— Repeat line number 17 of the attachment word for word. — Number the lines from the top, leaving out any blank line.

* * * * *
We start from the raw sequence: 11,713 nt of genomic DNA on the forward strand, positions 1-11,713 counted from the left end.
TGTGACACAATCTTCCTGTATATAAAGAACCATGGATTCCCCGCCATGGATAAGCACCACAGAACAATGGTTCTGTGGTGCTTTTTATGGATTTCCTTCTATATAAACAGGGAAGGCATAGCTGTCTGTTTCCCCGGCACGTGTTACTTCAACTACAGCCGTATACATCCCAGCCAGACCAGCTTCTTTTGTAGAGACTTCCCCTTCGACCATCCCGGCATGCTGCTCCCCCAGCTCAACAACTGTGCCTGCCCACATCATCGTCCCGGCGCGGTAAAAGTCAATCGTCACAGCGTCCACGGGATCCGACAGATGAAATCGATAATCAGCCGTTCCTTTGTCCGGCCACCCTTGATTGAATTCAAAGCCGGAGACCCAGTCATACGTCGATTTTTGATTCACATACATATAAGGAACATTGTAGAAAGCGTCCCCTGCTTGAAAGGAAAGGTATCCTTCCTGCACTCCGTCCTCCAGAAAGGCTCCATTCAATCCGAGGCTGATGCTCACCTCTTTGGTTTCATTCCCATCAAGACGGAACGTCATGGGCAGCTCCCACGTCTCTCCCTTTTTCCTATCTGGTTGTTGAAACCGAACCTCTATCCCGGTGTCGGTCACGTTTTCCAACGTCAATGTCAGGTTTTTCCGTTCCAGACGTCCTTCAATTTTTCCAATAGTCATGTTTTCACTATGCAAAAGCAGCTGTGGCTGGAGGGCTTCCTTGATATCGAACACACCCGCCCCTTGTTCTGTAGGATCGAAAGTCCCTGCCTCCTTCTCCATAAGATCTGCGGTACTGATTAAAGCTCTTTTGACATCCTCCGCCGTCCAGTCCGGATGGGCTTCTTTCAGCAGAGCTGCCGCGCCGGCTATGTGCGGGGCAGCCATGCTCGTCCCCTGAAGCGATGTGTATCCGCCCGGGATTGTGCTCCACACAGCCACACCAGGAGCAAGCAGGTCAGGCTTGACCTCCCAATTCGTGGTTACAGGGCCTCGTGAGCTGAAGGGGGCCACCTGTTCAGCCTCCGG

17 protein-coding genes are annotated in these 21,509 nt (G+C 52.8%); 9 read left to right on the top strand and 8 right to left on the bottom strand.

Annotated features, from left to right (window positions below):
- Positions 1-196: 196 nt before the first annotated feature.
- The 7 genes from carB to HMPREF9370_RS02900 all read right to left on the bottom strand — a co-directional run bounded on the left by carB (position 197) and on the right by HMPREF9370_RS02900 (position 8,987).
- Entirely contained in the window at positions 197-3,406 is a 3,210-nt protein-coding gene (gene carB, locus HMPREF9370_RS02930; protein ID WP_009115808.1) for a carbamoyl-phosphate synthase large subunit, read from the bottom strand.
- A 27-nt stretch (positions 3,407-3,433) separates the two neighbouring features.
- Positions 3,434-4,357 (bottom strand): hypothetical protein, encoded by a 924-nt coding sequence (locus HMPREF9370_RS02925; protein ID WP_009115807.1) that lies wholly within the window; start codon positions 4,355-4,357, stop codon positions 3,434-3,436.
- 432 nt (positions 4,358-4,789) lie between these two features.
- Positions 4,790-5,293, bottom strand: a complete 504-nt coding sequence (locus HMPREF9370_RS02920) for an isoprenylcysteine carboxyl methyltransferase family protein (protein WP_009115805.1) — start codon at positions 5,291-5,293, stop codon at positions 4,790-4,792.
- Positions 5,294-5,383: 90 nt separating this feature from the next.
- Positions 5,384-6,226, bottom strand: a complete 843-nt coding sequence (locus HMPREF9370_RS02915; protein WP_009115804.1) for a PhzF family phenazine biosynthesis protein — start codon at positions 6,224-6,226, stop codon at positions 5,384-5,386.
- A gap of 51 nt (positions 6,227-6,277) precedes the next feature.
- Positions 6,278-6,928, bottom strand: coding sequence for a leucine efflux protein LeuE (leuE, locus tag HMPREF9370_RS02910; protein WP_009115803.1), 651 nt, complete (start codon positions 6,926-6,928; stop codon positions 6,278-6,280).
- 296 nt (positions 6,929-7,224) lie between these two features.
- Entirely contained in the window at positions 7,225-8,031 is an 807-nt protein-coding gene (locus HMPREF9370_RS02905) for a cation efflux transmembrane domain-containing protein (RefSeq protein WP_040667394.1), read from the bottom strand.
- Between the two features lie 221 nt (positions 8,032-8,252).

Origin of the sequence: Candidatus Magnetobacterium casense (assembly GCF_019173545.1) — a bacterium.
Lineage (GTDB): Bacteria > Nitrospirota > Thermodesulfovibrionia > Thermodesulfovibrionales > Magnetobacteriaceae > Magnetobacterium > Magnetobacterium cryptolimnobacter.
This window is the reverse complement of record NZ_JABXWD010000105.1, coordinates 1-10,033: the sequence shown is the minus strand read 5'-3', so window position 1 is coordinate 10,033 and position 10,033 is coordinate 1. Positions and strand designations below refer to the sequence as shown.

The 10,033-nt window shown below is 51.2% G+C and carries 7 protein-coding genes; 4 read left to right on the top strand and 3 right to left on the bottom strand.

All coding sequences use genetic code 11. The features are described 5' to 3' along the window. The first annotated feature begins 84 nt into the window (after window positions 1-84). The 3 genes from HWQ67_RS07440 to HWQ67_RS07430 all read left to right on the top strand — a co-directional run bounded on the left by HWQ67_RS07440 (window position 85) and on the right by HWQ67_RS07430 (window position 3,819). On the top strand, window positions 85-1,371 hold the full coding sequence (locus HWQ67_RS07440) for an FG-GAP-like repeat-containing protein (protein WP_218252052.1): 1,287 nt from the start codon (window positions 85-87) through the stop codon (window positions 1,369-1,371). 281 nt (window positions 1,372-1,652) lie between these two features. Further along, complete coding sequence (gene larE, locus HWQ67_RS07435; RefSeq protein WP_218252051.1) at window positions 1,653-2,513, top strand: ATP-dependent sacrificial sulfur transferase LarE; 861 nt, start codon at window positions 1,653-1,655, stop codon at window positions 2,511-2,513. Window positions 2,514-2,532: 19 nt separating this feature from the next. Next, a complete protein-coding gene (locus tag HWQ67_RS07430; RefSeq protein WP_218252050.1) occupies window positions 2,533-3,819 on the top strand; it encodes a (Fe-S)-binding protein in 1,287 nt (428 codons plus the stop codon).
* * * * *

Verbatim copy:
- Entirely contained in the window at positions 7,225-8,031 is an 807-nt protein-coding gene (locus HMPREF9370_RS02905) for a cation efflux transmembrane domain-containing protein (RefSeq protein WP_040667394.1), read from the bottom strand.